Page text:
For a series in which the plots are loosely linked at best and can vary wildly in mood and tone, the music in the series is a great way to create continuity between games and make the player feel like they are playing a Zelda game and no other game.
While playing A Link Between Worlds it becomes very obvious that the quick travel system is supposed to be used to fix other awkwardly implemented systems in the game. So, why should those systems exist in the first place?
Home is where we see characters in a state of normalcy. We get to know what the protagonist does between adventures, and for a medium that depends so much on empathizing with the lead character, seeing who they are at home, away from it all, is a significant experience that more developers should consider investigating.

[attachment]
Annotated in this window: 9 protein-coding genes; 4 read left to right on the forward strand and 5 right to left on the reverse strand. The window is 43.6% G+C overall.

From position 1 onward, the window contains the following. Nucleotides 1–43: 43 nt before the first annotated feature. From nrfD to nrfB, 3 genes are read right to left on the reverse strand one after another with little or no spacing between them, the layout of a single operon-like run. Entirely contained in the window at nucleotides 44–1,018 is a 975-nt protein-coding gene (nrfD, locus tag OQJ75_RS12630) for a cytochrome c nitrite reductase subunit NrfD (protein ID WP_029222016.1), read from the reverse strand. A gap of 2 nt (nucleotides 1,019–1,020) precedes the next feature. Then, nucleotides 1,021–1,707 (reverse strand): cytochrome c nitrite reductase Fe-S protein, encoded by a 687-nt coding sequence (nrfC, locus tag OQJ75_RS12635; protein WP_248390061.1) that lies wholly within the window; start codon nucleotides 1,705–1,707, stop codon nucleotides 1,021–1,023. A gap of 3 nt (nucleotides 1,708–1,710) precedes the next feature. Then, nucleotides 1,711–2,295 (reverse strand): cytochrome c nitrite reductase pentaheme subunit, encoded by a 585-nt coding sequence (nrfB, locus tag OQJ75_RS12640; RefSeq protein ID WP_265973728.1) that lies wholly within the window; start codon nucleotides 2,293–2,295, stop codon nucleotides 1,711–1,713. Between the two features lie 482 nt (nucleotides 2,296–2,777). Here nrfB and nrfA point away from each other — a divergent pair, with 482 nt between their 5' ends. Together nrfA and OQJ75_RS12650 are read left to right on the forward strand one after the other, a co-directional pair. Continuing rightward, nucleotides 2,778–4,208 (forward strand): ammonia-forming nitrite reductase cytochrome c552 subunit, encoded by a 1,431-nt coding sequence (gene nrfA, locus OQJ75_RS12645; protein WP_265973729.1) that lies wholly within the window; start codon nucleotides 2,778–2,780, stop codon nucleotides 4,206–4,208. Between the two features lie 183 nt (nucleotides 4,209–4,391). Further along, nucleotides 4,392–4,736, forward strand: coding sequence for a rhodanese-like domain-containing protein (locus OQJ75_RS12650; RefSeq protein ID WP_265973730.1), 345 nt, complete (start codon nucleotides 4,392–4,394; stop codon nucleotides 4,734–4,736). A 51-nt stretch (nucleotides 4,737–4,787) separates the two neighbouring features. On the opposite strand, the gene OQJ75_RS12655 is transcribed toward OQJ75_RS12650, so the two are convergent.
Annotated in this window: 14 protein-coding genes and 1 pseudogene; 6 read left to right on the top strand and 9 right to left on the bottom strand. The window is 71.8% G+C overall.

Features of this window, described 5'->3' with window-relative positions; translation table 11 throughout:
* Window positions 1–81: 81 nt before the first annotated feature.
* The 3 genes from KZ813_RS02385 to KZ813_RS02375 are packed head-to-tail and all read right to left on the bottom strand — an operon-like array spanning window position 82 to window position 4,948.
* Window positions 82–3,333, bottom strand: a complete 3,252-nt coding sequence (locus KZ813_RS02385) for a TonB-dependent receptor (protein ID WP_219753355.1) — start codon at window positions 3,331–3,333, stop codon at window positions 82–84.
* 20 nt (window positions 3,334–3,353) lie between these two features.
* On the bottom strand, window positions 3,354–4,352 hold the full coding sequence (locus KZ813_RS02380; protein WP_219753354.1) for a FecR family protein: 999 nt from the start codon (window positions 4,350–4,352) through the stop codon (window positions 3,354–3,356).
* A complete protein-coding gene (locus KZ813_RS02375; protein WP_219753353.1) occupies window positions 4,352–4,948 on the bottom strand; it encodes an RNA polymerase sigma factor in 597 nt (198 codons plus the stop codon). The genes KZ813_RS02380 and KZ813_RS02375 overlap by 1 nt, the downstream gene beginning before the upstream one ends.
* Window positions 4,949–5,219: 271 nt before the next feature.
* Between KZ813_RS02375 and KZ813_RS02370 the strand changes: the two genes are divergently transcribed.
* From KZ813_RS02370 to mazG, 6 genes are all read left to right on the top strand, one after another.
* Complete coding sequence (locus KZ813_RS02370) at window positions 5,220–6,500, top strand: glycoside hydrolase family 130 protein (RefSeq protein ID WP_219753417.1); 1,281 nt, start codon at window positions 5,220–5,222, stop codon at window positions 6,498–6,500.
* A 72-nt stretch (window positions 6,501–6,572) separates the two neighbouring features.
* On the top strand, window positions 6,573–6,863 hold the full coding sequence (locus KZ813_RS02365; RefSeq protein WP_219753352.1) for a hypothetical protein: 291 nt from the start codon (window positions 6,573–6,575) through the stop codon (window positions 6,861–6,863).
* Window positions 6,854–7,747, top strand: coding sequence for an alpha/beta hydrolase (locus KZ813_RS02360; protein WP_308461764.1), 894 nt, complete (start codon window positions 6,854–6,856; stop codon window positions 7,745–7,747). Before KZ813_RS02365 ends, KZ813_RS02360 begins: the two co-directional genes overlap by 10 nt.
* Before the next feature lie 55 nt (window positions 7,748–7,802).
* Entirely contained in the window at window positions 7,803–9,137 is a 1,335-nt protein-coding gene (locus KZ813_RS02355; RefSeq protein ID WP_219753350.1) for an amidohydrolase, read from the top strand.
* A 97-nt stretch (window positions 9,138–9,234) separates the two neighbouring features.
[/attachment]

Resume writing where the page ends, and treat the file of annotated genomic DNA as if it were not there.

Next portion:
Curiously, no matter how fiercely critics react to poor treatment of women, the portrayal of female characters in AAA games seems actually to be getting worse. Women are almost entirely unrepresented, and when they are represented, they exist only as a player objective.
Granted, Link does “hiyah,” “eyah,” and “ahh” his way through all of his post-64-bit adventures, but no amount of elfish interjections can change his status as a silent protagonist. Is a failure to communicate much, a failure to communicate?